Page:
Luke McDowell, the father of Mrs. Fulker, was born in Lancaster county, Pennsylvania, and there spent the days of his boyhood and youth. He married Elizabeth Bailor, who was born in Berks county, Pennsylvania, a daughter of Mark Bailor. After his marriage Mrs. McDowell removed to Ohio and located on a quarter-section of land which was covered with a growth of timber. Upon his land he built a hewed log house, 22X28 feet, and cleared his entire farm with the exception of eight acres. He was a great hunter, was fond of the sport and killed much wild game. His neighbor, Colonel George Buchanan, was rather a wasteful man, and when butchering one year he killed thirteen hogs. He was throwing away the heads, backbones and ribs, when Mr. McDowell went over and offered to help with the butchering if the Colonel would give him the meat he was throwing away. This was done, and the McDowells had enough meat to keep them all winter. One year Mr. McDowell and his sons killed thirteen deer. The boys would track a deer and drive him up to the crossing, where the father would sit on his horse and shoot the deer as it approached. Seldom did he fail to bring down an animal at which he fired. He was a stanch Democrat in his political views and was a member of the Cumberland Presbyterian church. He died on his farm, August 16, 1849, at the age of seventy years, and his wife passed away in 1851, when sixty years of age. Their children were; Elizabeth, who became the wife of Charles Orwan and after his death went to Kansas, where she died; John, who married Miss Lucinda Perry, and afterward removed to Iowa, where his last days were passed; Luke, who wedded Elizabeth Fahnestock and died in Newberry township; Mary, wife of James Madison Skelton, who was a pilot on the Mississippi river and in 1849 went to California, where he died, his widow still living there; Lydia, who became the wife of Joseph Templeton and died at their home in Kansas; Margaret, now Mrs. Fulker; David, who married Nancy Childress and lives in Miami county, Indiana; Sarah, who became the wife of Benjamin Snow, removing to Iowa, then again to Shelby county, later to Covington, Ohio, where her death occurred; and Jackson, who married Margaret Fulker and now resides in Poweshiek county, Iowa.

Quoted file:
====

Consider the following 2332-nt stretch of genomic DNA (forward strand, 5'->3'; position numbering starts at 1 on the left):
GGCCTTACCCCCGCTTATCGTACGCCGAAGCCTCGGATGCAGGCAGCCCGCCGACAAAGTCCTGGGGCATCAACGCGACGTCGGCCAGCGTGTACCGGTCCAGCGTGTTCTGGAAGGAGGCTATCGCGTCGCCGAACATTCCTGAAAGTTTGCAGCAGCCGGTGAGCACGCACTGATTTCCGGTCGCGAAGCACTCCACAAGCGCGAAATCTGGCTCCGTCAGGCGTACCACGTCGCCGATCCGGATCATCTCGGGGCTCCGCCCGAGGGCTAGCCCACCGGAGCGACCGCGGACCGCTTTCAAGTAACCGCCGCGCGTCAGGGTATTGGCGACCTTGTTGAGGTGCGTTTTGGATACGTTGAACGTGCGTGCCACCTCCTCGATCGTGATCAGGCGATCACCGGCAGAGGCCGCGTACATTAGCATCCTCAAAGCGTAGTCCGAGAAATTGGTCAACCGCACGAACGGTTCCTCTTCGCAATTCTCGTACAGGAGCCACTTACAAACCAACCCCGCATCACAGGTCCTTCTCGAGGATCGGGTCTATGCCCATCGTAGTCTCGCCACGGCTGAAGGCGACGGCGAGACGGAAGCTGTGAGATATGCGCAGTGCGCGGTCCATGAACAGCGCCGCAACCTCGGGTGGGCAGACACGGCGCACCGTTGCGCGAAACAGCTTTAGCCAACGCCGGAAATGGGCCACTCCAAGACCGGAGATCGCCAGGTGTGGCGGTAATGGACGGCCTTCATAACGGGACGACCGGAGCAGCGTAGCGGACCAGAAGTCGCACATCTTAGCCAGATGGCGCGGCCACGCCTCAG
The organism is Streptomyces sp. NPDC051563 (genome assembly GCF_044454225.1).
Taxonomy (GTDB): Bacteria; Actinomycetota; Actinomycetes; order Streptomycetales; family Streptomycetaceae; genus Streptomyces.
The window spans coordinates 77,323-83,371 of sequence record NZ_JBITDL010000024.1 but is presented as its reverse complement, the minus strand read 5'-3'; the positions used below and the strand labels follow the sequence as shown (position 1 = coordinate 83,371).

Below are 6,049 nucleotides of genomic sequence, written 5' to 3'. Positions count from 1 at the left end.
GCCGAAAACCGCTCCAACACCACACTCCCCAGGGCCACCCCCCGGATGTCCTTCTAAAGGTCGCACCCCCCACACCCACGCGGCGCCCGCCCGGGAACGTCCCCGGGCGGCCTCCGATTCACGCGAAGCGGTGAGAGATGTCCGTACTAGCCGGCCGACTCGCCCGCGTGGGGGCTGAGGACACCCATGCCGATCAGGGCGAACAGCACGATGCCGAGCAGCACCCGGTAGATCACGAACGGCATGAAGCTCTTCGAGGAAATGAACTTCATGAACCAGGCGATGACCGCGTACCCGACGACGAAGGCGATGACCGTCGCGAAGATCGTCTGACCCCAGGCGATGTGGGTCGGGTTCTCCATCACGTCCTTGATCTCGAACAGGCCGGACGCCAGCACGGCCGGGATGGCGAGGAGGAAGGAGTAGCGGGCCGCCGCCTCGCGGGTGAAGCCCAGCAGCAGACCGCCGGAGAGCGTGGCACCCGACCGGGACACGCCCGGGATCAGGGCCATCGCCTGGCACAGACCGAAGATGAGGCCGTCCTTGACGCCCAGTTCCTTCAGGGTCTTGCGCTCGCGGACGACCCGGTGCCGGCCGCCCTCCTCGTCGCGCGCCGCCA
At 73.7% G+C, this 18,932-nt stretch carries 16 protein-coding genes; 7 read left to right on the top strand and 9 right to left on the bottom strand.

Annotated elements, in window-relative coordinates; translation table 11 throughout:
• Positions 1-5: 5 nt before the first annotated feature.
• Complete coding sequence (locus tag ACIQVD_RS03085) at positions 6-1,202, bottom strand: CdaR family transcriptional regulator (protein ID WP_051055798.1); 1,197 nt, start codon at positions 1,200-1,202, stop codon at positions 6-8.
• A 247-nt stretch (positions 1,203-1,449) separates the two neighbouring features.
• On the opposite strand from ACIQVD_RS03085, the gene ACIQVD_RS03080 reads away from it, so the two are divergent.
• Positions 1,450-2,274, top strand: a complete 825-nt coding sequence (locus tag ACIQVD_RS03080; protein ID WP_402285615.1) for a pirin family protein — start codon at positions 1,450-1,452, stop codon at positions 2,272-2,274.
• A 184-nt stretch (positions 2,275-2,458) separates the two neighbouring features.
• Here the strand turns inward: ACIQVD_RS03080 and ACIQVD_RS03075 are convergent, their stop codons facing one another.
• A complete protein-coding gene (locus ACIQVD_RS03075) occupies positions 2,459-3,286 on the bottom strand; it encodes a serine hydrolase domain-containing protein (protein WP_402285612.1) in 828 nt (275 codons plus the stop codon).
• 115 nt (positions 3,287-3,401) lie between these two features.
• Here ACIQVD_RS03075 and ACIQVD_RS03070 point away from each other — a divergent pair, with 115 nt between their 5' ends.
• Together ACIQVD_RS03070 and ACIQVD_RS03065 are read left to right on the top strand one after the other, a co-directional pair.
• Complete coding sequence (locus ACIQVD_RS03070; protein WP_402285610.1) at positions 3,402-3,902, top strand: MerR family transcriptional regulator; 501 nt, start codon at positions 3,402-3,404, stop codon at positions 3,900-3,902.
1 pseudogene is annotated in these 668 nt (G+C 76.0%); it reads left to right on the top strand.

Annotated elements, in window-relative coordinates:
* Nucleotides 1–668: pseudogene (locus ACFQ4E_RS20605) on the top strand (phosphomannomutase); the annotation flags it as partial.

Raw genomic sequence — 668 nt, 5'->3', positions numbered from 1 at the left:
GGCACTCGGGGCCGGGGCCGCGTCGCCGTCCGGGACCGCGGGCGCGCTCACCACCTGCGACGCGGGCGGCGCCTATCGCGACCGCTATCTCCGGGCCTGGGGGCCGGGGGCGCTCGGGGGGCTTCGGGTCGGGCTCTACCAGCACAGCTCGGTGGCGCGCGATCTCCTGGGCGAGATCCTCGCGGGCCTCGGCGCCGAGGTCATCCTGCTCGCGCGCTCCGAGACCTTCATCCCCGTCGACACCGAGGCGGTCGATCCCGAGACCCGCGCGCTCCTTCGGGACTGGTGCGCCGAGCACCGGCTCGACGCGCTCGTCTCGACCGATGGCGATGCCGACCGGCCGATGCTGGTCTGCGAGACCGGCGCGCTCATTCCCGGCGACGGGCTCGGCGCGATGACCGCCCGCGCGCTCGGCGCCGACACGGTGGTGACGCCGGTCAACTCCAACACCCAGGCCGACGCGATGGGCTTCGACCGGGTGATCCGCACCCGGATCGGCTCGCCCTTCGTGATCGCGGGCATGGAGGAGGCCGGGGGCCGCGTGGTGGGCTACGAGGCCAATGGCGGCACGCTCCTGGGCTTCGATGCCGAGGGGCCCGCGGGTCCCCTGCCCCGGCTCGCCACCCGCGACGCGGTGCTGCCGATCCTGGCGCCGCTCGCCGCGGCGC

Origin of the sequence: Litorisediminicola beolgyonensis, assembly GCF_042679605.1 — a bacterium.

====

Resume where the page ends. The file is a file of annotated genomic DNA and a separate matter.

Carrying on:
After his marriage, Mr. Fulker, of this review, rented the McDowell farm for eighteen months and then went to Poweshiek County, Iowa, where he purchased a claim of one hundred and sixty acres, afterward entering it from the government. Later he added to it a forty-acre tract. He paid fifty dollars for the claim and two hundred and fifty to enter it. He and his family lived in the barn until a house could be erected. Mr. Fulker cultivated that land for four years, and then sold the property for twenty-seven hundred dollars, after which he returned to Miami county and purchased the old McDowell homestead. Since that time he has erected all of the buildings upon the place. He erected his present home in 1870 and added many other modern and substantial improvements. He continued the active management of his farm until 1877, when he put aside business cares, his sons assuming the management of the property. The home of Mr. and Mrs. Fulker has been blessed with five children, but Samuel and Barbara, the, two youngest children, are now deceased. The others are: Margaret, wife of John Buchanan, of Newberry township; Peter Luke; and Henry W., who has charge of the old home place; he married Emeline Fritz and has nine children--Esther, Iven, Dellmer, Lydia, Wilbur, Otto, Mary, Martha and Hobart.

    In his political views Mr. Fulker, of this review, is a stanch Republican, unswerving in his advocacy of the principles of the party. On account of his removal to Iowa, he could not vote at the election of 1856, and in consequence cast his first presidential ballot for Abraham Lincoln. His life has been one of marked industry. In former years he labored early and late, and his untiring efforts enabled him to triumph over many obstacles and steadily work his way upward to success. He is now numbered among the substantial citizens of the community and his prosperity has been worthily won.

    Return to the Biography Index

    Return to Main Page

    Copyright © 2000 by Computerized Heritage Association.
    All Rights Reserved.